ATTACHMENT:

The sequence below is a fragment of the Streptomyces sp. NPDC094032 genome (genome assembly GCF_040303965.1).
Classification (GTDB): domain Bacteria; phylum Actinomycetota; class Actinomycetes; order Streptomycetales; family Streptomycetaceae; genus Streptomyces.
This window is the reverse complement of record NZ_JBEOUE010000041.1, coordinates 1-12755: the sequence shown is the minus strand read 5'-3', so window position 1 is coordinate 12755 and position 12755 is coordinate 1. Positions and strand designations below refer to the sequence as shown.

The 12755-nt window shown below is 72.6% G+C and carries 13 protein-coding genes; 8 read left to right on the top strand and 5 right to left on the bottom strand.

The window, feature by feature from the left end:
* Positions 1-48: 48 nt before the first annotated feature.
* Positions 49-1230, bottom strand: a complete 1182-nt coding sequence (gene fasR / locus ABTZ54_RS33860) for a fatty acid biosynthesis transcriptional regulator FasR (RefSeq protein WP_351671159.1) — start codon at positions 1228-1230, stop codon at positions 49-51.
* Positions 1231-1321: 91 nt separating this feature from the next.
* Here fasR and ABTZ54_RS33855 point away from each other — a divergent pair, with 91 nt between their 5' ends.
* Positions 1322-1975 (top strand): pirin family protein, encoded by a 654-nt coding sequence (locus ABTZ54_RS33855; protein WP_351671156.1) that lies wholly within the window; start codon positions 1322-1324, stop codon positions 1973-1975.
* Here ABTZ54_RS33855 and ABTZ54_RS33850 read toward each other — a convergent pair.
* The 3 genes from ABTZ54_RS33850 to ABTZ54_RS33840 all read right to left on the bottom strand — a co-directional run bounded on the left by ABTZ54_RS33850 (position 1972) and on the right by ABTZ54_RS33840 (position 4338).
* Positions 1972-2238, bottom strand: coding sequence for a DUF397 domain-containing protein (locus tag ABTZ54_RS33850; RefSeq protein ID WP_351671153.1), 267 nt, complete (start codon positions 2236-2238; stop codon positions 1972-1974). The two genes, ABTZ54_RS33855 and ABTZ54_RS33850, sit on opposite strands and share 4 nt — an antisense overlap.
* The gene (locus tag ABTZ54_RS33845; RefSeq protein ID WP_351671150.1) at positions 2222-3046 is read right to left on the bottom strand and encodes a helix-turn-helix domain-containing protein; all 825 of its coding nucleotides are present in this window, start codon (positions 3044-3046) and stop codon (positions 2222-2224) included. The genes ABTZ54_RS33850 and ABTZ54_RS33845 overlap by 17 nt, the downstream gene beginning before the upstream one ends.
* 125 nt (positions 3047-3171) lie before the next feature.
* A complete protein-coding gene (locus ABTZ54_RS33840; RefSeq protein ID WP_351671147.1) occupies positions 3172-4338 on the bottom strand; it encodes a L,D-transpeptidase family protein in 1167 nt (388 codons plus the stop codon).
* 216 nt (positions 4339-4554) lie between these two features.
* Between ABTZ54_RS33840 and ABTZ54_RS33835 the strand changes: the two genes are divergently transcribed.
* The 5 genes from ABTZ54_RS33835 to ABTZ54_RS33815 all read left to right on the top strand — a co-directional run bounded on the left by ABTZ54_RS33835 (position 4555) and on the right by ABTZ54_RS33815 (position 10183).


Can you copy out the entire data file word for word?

The sequence below is a fragment of the Streptomyces sp. NPDC094032 genome (genome assembly GCF_040303965.1).
Classification (GTDB): domain Bacteria; phylum Actinomycetota; class Actinomycetes; order Streptomycetales; family Streptomycetaceae; genus Streptomyces.
This window is the reverse complement of record NZ_JBEOUE010000041.1, coordinates 1-12755: the sequence shown is the minus strand read 5'-3', so window position 1 is coordinate 12755 and position 12755 is coordinate 1. Positions and strand designations below refer to the sequence as shown.

The 12755-nt window shown below is 72.6% G+C and carries 13 protein-coding genes; 8 read left to right on the top strand and 5 right to left on the bottom strand.

The window, feature by feature from the left end:
* Positions 1-48: 48 nt before the first annotated feature.
* Positions 49-1230, bottom strand: a complete 1182-nt coding sequence (gene fasR / locus ABTZ54_RS33860) for a fatty acid biosynthesis transcriptional regulator FasR (RefSeq protein WP_351671159.1) — start codon at positions 1228-1230, stop codon at positions 49-51.
* Positions 1231-1321: 91 nt separating this feature from the next.
* Here fasR and ABTZ54_RS33855 point away from each other — a divergent pair, with 91 nt between their 5' ends.
* Positions 1322-1975 (top strand): pirin family protein, encoded by a 654-nt coding sequence (locus ABTZ54_RS33855; protein WP_351671156.1) that lies wholly within the window; start codon positions 1322-1324, stop codon positions 1973-1975.
* Here ABTZ54_RS33855 and ABTZ54_RS33850 read toward each other — a convergent pair.
* The 3 genes from ABTZ54_RS33850 to ABTZ54_RS33840 all read right to left on the bottom strand — a co-directional run bounded on the left by ABTZ54_RS33850 (position 1972) and on the right by ABTZ54_RS33840 (position 4338).
* Positions 1972-2238, bottom strand: coding sequence for a DUF397 domain-containing protein (locus tag ABTZ54_RS33850; RefSeq protein ID WP_351671153.1), 267 nt, complete (start codon positions 2236-2238; stop codon positions 1972-1974). The two genes, ABTZ54_RS33855 and ABTZ54_RS33850, sit on opposite strands and share 4 nt — an antisense overlap.
* The gene (locus tag ABTZ54_RS33845; RefSeq protein ID WP_351671150.1) at positions 2222-3046 is read right to left on the bottom strand and encodes a helix-turn-helix domain-containing protein; all 825 of its coding nucleotides are present in this window, start codon (positions 3044-3046) and stop codon (positions 2222-2224) included. The genes ABTZ54_RS33850 and ABTZ54_RS33845 overlap by 17 nt, the downstream gene beginning before the upstream one ends.
* 125 nt (positions 3047-3171) lie before the next feature.
* A complete protein-coding gene (locus ABTZ54_RS33840; RefSeq protein ID WP_351671147.1) occupies positions 3172-4338 on the bottom strand; it encodes a L,D-transpeptidase family protein in 1167 nt (388 codons plus the stop codon).
* 216 nt (positions 4339-4554) lie between these two features.
* Between ABTZ54_RS33840 and ABTZ54_RS33835 the strand changes: the two genes are divergently transcribed.
* The 5 genes from ABTZ54_RS33835 to ABTZ54_RS33815 all read left to right on the top strand — a co-directional run bounded on the left by ABTZ54_RS33835 (position 4555) and on the right by ABTZ54_RS33815 (position 10183).